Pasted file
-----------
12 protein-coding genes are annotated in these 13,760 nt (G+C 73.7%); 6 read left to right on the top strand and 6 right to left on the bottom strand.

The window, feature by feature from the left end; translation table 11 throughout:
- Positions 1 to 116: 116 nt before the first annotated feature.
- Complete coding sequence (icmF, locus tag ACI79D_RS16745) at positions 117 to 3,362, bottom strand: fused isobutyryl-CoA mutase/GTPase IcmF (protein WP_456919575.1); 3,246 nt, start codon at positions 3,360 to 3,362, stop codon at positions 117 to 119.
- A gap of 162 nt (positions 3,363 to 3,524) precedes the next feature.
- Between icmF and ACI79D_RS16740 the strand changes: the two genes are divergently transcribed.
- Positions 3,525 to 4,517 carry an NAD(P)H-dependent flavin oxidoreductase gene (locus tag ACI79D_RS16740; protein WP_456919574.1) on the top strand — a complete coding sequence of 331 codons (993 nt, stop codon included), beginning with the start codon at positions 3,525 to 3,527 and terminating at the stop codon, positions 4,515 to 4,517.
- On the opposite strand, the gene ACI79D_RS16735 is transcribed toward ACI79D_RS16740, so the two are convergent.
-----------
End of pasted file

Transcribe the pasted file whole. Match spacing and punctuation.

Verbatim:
12 protein-coding genes are annotated in these 13,760 nt (G+C 73.7%); 6 read left to right on the top strand and 6 right to left on the bottom strand.

The window, feature by feature from the left end; translation table 11 throughout:
- Positions 1 to 116: 116 nt before the first annotated feature.
- Complete coding sequence (icmF, locus tag ACI79D_RS16745) at positions 117 to 3,362, bottom strand: fused isobutyryl-CoA mutase/GTPase IcmF (protein WP_456919575.1); 3,246 nt, start codon at positions 3,360 to 3,362, stop codon at positions 117 to 119.
- A gap of 162 nt (positions 3,363 to 3,524) precedes the next feature.
- Between icmF and ACI79D_RS16740 the strand changes: the two genes are divergently transcribed.
- Positions 3,525 to 4,517 carry an NAD(P)H-dependent flavin oxidoreductase gene (locus tag ACI79D_RS16740; protein WP_456919574.1) on the top strand — a complete coding sequence of 331 codons (993 nt, stop codon included), beginning with the start codon at positions 3,525 to 3,527 and terminating at the stop codon, positions 4,515 to 4,517.
- On the opposite strand, the gene ACI79D_RS16735 is transcribed toward ACI79D_RS16740, so the two are convergent.